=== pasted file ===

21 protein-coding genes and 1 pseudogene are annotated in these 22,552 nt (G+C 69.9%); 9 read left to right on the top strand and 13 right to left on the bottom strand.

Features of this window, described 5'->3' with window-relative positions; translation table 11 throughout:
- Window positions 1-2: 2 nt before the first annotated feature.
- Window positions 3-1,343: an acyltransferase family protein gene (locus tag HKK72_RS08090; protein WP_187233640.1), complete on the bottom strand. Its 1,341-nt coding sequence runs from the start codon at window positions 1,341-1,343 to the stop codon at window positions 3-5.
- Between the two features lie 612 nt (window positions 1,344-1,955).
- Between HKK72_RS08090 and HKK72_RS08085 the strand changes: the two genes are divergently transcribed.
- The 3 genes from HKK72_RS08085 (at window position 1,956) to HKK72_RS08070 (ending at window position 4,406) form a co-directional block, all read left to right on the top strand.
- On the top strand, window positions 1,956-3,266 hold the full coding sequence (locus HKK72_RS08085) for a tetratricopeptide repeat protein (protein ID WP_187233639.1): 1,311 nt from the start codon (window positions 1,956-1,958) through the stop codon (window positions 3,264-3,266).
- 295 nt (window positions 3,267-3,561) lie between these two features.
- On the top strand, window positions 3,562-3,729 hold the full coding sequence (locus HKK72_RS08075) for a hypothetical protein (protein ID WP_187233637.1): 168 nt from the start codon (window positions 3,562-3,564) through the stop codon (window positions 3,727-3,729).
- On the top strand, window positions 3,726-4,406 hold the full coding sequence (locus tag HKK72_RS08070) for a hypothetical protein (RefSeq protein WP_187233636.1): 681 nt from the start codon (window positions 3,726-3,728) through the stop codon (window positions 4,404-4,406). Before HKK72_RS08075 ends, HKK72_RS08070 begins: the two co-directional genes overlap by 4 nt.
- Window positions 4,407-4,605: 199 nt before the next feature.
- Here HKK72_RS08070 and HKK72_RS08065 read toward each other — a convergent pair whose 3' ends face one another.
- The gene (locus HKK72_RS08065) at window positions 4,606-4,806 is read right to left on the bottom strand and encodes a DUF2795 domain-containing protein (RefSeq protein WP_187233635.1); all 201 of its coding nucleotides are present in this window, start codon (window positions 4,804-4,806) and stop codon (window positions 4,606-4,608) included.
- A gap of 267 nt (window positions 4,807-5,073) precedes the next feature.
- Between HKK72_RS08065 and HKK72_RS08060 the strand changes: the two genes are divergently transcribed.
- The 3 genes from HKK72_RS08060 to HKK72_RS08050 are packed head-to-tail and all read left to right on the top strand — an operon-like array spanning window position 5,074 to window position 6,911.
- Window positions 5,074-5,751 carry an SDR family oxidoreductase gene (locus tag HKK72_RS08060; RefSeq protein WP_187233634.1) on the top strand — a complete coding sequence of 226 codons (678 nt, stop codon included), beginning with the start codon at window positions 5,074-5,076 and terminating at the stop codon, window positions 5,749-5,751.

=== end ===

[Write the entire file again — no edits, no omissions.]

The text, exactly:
21 protein-coding genes and 1 pseudogene are annotated in these 22,552 nt (G+C 69.9%); 9 read left to right on the top strand and 13 right to left on the bottom strand.

Features of this window, described 5'->3' with window-relative positions; translation table 11 throughout:
- Window positions 1-2: 2 nt before the first annotated feature.
- Window positions 3-1,343: an acyltransferase family protein gene (locus tag HKK72_RS08090; protein WP_187233640.1), complete on the bottom strand. Its 1,341-nt coding sequence runs from the start codon at window positions 1,341-1,343 to the stop codon at window positions 3-5.
- Between the two features lie 612 nt (window positions 1,344-1,955).
- Between HKK72_RS08090 and HKK72_RS08085 the strand changes: the two genes are divergently transcribed.
- The 3 genes from HKK72_RS08085 (at window position 1,956) to HKK72_RS08070 (ending at window position 4,406) form a co-directional block, all read left to right on the top strand.
- On the top strand, window positions 1,956-3,266 hold the full coding sequence (locus HKK72_RS08085) for a tetratricopeptide repeat protein (protein ID WP_187233639.1): 1,311 nt from the start codon (window positions 1,956-1,958) through the stop codon (window positions 3,264-3,266).
- 295 nt (window positions 3,267-3,561) lie between these two features.
- On the top strand, window positions 3,562-3,729 hold the full coding sequence (locus HKK72_RS08075) for a hypothetical protein (protein ID WP_187233637.1): 168 nt from the start codon (window positions 3,562-3,564) through the stop codon (window positions 3,727-3,729).
- On the top strand, window positions 3,726-4,406 hold the full coding sequence (locus tag HKK72_RS08070) for a hypothetical protein (RefSeq protein WP_187233636.1): 681 nt from the start codon (window positions 3,726-3,728) through the stop codon (window positions 4,404-4,406). Before HKK72_RS08075 ends, HKK72_RS08070 begins: the two co-directional genes overlap by 4 nt.
- Window positions 4,407-4,605: 199 nt before the next feature.
- Here HKK72_RS08070 and HKK72_RS08065 read toward each other — a convergent pair whose 3' ends face one another.
- The gene (locus HKK72_RS08065) at window positions 4,606-4,806 is read right to left on the bottom strand and encodes a DUF2795 domain-containing protein (RefSeq protein WP_187233635.1); all 201 of its coding nucleotides are present in this window, start codon (window positions 4,804-4,806) and stop codon (window positions 4,606-4,608) included.
- A gap of 267 nt (window positions 4,807-5,073) precedes the next feature.
- Between HKK72_RS08065 and HKK72_RS08060 the strand changes: the two genes are divergently transcribed.
- The 3 genes from HKK72_RS08060 to HKK72_RS08050 are packed head-to-tail and all read left to right on the top strand — an operon-like array spanning window position 5,074 to window position 6,911.
- Window positions 5,074-5,751 carry an SDR family oxidoreductase gene (locus tag HKK72_RS08060; RefSeq protein WP_187233634.1) on the top strand — a complete coding sequence of 226 codons (678 nt, stop codon included), beginning with the start codon at window positions 5,074-5,076 and terminating at the stop codon, window positions 5,749-5,751.